Table of Contents
WebDAV is an extension to HTTP, and is growing more and more popular as a standard for file-sharing. Today's operating systems are becoming extremely Web-aware, and many now have built-in support for mounting “shares” exported by WebDAV servers.
If you use Apache/mod_dav_svn as your Subversion network server, then to some extent, you are also running a WebDAV server. This appendix gives some background on the nature of this protocol, how Subversion uses it, and how well Subversion interoperates with other software that is WebDAV-aware.
This section provides a very brief, very general overview to the ideas behind WebDAV. It should lay the foundation for understanding WebDAV compatibility issues between clients and servers.
RFC 2518 defines a set of concepts and accompanying extension methods to HTTP 1.1 that make the web into a more universal read/write medium. The basic idea is that a WebDAV-compliant web server can act like a generic file server; clients can mount shared folders that behave much like NFS or SMB filesystems.
The tragedy, though, is that the RFC 2518 WebDAV specification does not provide any sort of model for version control, despite the “V” in DAV. Basic WebDAV clients and servers assume only one version of each file or directory exists, and can be repeatedly overwritten.
Here are the concepts and terms introduced in basic WebDAV:
WebDAV lingo refers to any server-side object (that can be described with a URI) as a resource.
Beyond the standard HTTP
method (which creates or overwrites a web resource),
WebDAV defines new
MOVE methods for duplicating or
A collection is the WebDAV
term for a grouping of resources. In most cases, it
is analogous to a directory. Whereas file resources
can be written or created with a
PUT method, collection resources
are created with the new
This is the same idea present in
Subversion—metadata attached to files and
collections. A client can list or retrieve properties
attached to a resource with the new
PROPFIND method, and can change
them with the
Some properties are wholly created and controlled by
users (e.g. a property called “color”),
and others are wholly created and controlled by the
WebDAV server (e.g. a property that contains the last
modification time of a file). The former kind are
called dead properties, and the
latter kind are called live
A WebDAV server may decide to offer a locking
feature to clients—this part of the
specification is optional, although most WebDAV
servers do offer the feature. If present, then
clients can use the new
UNLOCK methods to mediate access to
a resource. In most cases these methods are used to
create exclusive write locks (as discussed in the section called “The Lock-Modify-Unlock Solution”), although shared write
locks are also possible in some server
A more recent specification (RFC 3744) defines a system for defining access control lists (ACLs) on WebDAV resources. Some clients and servers have begun to implement this feature.
Because RFC 2518 left out versioning concepts, another committee was left with the responsibility of writing RFC 3253, which adds versioning to WebDAV, a.k.a. “DeltaV”. WebDAV/DeltaV clients and servers are often called just “DeltaV” programs, since DeltaV implies the existence of basic WebDAV.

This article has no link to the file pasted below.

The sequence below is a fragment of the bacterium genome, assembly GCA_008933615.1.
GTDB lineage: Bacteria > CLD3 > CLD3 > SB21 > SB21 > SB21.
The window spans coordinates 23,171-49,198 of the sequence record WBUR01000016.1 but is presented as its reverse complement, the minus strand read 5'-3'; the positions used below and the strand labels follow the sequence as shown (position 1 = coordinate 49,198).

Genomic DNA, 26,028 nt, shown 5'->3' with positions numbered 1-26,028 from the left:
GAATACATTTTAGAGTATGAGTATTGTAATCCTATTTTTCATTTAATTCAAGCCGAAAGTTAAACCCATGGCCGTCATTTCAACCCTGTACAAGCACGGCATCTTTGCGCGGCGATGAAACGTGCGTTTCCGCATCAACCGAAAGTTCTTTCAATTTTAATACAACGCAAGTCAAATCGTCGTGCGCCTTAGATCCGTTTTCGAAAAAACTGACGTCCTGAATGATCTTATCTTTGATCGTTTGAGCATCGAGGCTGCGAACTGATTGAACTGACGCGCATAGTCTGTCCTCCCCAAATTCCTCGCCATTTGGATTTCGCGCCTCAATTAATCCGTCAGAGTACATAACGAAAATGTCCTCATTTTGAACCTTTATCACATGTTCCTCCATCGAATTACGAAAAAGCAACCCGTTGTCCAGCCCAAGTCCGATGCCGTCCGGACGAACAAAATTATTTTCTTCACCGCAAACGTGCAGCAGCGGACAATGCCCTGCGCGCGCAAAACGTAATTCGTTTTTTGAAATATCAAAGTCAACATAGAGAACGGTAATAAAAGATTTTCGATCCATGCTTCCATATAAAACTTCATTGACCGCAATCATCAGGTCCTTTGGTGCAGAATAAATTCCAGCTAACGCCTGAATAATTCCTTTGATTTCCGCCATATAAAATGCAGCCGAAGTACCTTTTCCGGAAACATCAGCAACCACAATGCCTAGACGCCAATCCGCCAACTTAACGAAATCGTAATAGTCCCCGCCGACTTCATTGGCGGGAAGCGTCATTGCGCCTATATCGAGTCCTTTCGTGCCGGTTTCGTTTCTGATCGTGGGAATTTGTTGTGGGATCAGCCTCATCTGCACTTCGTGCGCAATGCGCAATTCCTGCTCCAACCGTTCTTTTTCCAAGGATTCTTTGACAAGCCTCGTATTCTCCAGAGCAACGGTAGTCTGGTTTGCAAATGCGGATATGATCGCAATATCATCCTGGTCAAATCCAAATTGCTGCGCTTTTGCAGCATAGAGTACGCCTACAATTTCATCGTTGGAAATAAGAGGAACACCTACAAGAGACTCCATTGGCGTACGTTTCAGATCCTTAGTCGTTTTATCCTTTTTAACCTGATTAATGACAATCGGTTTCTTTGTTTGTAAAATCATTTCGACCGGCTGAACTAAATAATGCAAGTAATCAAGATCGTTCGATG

DeltaV introduces a whole slew of new acronyms, but don't be intimidated. The ideas are fairly straightforward:
Like CVS and other version-control systems,
DeltaV assumes that each resource has a potentially
infinite number of states. A client begins by placing
a resource under version control using the new
Some DeltaV servers support the ability to create
a virtual workspace on the server, where all of your
work is performed. Clients use the
MKWORKSPACE method to create a
private area, then indicate they want to change
specific resources by “checking them out”
into the workspace, editing them, and “checking
them in” again. In HTTP terms, the sequence of
methods would be
Some DeltaV servers also support the idea that the
client may have a private working copy on local disk.
When the client wants to commit changes to the server,
it begins by creating a temporary server transaction
(called an activity) with the
MKACTIVITY method. The client then
CHECKOUT on each
resource it wishes to change and sends
PUT requests. Finally, the client
CHECKIN resource, or
MERGE request to check in
all resources at once.
DeltaV allows you define flexible collections of resources called “configurations”, which don't necessarily correspond to particular directories. A configuration can be made to point to specific versions of files, and then a “baseline” snapshot can be made, much like a tag.
DeltaV defines a new method,
REPORT, which allows the client and
server to perform customized data exchanges. While
DeltaV defines a number of standardized history reports
that a client can request, the server is also free
to define custom reports. The client sends a
REPORT request with a
properly-labeled XML body full of custom data; assuming
the server understands the specific report-type, it
responds with an equally custom XML body. This
technique is very similar to XML-RPC.